GARWOOD — On September 8, Garwood residents filled the council chambers where a controversial ordinance to ban short-term rentals of 30 days or less, like Airbnb or Vrbo, was on the agenda for introduction. The ordinance would also make it unlawful to rent out pools. Instead, the council tabled the ordinance. Had the ordinance been introduced during the September 8 meeting, the planning board would only have 35 days to review the draft. Mayor Sara Todisco encouraged the council to table the ordinance to give the planning board more time to make their recommendation, which the council agreed to in a 4-0 vote.
Councilman Marc Lazarow was absent from the meeting, but prepared a statement reporting that he will abstain from the ordinance because he lives next to an Airbnb. Mr. Lazarow requested that Councilwoman Kimberly Salmon also abstain, as she has completed short-term rental sales in neighboring towns. Ms. Salmon confirmed that she will be recusing herself.
The ordinance has been met with both strong support and opposition. Those in favor of the ban wish to prevent potential disturbances in residential areas and maintain a sense of tight-knit community. Issues of safety are also a concern. Resident Linda Devito cited Megan’s Law, which makes information regarding registered sex offenders available to the public. “When I chose to buy my home here and when I chose to live here, I [was] able to look up someone’s address or look up the vicinity of who these offenders are, and make a choice. That choice is taken away if these rental properties and transient people come in.”
Opponents of the ban have called attention to the positive uses of short-term rentals. Councilwoman Heather Loffredo listed instances when one might need an Airbnb: a death in the family, care-taking for a family member with a long-term illness, a birth of a baby, in-between the sale of buying and selling homes, during construction, business trips, relocation and neighborhood exploration.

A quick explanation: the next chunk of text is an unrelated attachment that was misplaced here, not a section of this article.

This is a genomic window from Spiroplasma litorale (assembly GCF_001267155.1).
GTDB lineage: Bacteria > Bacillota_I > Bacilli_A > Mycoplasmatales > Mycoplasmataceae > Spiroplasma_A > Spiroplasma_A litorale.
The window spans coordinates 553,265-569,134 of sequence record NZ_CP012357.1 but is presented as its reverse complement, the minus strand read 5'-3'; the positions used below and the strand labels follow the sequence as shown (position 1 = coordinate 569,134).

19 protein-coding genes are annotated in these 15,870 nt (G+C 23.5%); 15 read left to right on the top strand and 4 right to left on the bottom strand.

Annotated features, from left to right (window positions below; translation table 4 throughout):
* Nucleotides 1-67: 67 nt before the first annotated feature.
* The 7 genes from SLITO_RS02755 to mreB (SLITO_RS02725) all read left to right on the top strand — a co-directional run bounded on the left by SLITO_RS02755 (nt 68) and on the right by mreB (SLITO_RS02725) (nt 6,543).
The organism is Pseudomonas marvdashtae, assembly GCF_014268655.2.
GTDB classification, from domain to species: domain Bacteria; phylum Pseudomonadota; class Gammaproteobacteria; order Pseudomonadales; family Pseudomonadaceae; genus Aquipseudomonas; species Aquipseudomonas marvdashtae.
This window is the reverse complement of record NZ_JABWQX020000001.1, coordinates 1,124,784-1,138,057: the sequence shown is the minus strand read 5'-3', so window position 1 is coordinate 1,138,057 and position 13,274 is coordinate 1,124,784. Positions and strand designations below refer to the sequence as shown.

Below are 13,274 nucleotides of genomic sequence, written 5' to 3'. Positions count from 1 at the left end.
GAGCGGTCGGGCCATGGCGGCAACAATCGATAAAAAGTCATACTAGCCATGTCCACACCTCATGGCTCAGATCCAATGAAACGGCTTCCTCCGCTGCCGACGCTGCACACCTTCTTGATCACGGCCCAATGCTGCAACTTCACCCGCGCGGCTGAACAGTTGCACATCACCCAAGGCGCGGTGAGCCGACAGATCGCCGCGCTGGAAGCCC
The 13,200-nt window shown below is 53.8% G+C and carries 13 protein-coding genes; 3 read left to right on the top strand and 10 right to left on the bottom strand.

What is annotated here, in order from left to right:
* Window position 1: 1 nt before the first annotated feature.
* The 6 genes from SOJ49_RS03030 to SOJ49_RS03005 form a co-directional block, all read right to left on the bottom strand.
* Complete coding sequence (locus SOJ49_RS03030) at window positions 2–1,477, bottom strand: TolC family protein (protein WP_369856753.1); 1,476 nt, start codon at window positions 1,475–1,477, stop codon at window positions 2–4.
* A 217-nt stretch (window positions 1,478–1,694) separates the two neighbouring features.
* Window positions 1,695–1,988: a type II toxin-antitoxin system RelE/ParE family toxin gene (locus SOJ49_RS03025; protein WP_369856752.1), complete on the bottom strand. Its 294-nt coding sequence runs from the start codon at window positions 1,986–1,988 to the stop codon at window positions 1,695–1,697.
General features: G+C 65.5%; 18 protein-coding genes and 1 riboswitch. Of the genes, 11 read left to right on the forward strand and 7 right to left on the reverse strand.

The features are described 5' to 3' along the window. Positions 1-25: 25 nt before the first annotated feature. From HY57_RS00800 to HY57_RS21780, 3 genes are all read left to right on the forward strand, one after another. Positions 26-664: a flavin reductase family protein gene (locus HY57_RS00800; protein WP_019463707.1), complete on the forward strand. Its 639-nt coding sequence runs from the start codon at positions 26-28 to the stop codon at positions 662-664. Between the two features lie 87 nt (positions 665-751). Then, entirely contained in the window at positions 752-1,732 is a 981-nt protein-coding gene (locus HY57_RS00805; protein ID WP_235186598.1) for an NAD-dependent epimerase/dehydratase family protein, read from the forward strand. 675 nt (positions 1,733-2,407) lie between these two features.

Regarding safety concerns and environment disruptions, Ms. Loffredo pointed out that the only Airbnb located in the borough has a no party or event policy. “In addition, Garwood has its own local ordinances regarding property maintenance, noise, snow removal, as well as laws against public drunkenness, disorderly conduct, drug usage. It seems as if between the homeowners rules and town ordinances, the residents surrounding the home will be protected with normal surveillance with no additional man power hours.”
There is also controversy surrounding the preventative nature of the ban. Resident Jill Brown, the host of Garwood’s sole Airbnb, addressed the governing body. Ms. Brown said she spoke with Chief James Wright to find that there have been no complaints or problems brought to the police about her property.
Councilwoman Jen Blumenstock took the opposite approach: “to me, this is not about any particular Airbnb that’s up online right now, it’s not about a particular address, it’s not about whether there’s been any issues with the particular address. To me, it’s about the greater good of our community and what we want our community to look like.”
Discussion of this ordinance will continue at the next planning board meeting on September 28 at 7:30 p.m. The meeting will be held in Council Chambers at the Municipal Building and is open to the public.
In other business, Mayor Todisco was happy to report that the borough has collected a total of $289,200 in sewer connection fees this year, which can be used to offset next year’s budget. This large sum has mainly come from the two Vermella developments on South Avenue and the Garden Homes on North Avenue. Also, the Rahway Valley Sewerage Authority gave a presentation about amendments to an upcoming ordinance.